SAN FRANCISCO — The Center for Food Safety and Consumers Union here have expressed disappointment at California Gov. Arnold Schwarzenegger's veto of the California Cloned Food Labeling Act (Senate Bill 63), and have pledged to work with legislators to introduce a similar bill by California's next legislative session.
In vetoing the bill, Gov. Schwarzenegger said that it would be preempted by federal labeling laws, but in published reports, opponents described his arguments as “legally unsound, disingenuous and inaccurate.”
“Under SB 63, the labeling of dairy products derived from cloned animals is clearly not preempted,” said the Center for Food Safety and Consumers Union in a letter to Gov. Schwarzenegger's office.
“Such labeling in California is controlled by state law, and there is no federal preemption of dairy labeling laws. Your veto statement, which refers only to the federal meat labeling law, tacitly acknowledges this fact. Dairy products derived from cloned animals will be the first such food products to reach California markets, and will make up the vast majority of the cloned food market. Dairy products are thus the primary target of SB 63.”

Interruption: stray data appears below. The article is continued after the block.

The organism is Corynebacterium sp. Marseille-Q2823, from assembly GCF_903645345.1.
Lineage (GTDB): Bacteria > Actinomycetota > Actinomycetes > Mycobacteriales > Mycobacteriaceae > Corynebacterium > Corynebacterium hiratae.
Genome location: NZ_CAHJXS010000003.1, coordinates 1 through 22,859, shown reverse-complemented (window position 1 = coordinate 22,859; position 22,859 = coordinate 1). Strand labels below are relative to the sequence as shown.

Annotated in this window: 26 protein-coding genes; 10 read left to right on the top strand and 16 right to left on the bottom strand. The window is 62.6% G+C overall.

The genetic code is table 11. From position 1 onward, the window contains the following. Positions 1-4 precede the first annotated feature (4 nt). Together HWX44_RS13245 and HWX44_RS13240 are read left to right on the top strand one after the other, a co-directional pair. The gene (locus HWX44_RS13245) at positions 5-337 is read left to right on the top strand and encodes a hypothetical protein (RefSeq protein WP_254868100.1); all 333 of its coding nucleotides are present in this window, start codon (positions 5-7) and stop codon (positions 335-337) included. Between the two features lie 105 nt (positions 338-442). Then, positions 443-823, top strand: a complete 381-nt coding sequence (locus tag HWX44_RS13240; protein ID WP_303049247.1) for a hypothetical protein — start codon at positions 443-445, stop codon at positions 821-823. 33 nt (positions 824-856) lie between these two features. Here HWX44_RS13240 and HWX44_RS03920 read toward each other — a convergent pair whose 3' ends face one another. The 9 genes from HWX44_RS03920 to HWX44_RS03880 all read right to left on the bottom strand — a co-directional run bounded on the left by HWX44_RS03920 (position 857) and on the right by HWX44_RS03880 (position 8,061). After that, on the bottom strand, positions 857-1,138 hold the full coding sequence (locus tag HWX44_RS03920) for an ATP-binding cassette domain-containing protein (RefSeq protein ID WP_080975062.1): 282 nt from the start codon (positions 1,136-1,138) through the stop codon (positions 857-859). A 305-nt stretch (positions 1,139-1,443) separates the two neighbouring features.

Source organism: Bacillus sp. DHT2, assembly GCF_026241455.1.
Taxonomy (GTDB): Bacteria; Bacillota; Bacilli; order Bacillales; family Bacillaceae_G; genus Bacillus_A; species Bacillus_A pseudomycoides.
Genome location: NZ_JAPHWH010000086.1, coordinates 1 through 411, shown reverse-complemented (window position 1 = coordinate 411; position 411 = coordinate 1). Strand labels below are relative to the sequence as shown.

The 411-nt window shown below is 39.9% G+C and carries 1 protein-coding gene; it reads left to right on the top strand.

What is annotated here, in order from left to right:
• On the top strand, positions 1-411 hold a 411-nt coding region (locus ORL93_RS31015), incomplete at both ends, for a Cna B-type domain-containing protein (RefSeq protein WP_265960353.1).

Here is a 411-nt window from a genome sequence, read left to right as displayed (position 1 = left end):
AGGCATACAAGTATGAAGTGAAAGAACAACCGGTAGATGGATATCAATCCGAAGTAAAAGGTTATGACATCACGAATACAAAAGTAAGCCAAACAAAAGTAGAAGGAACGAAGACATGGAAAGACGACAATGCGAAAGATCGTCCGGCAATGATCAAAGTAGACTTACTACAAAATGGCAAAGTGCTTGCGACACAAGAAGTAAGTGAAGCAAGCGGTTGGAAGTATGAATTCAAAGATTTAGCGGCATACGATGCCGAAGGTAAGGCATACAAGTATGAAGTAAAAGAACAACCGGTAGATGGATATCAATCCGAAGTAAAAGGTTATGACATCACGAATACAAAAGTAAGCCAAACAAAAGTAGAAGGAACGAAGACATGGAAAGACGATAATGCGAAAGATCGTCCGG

There are two federal laws that address meat labeling: the Federal Food, Drug, and Cosmetic Act and the Federal Meat Inspection Act. The two groups say neither law preempts cloned meat labeling in California, because cloning is not currently listed in the FFDCA's list of labeling standards.
In the letter, signed by Rebecca Spector, West Coast director of the Center for Food Safety, and Elisa Odabashian, director of Consumers Union's West Coast office, the groups said they plan to introduce a similar cloned food labeling bill for the next legislative session.
The Food and Drug Administration issued draft guidance last December allowing meat and milk from cloned cows into the food chain.
According to its assessment of the available scientific evidence, the agency said that there are no additional safety risks posed by cloning technology.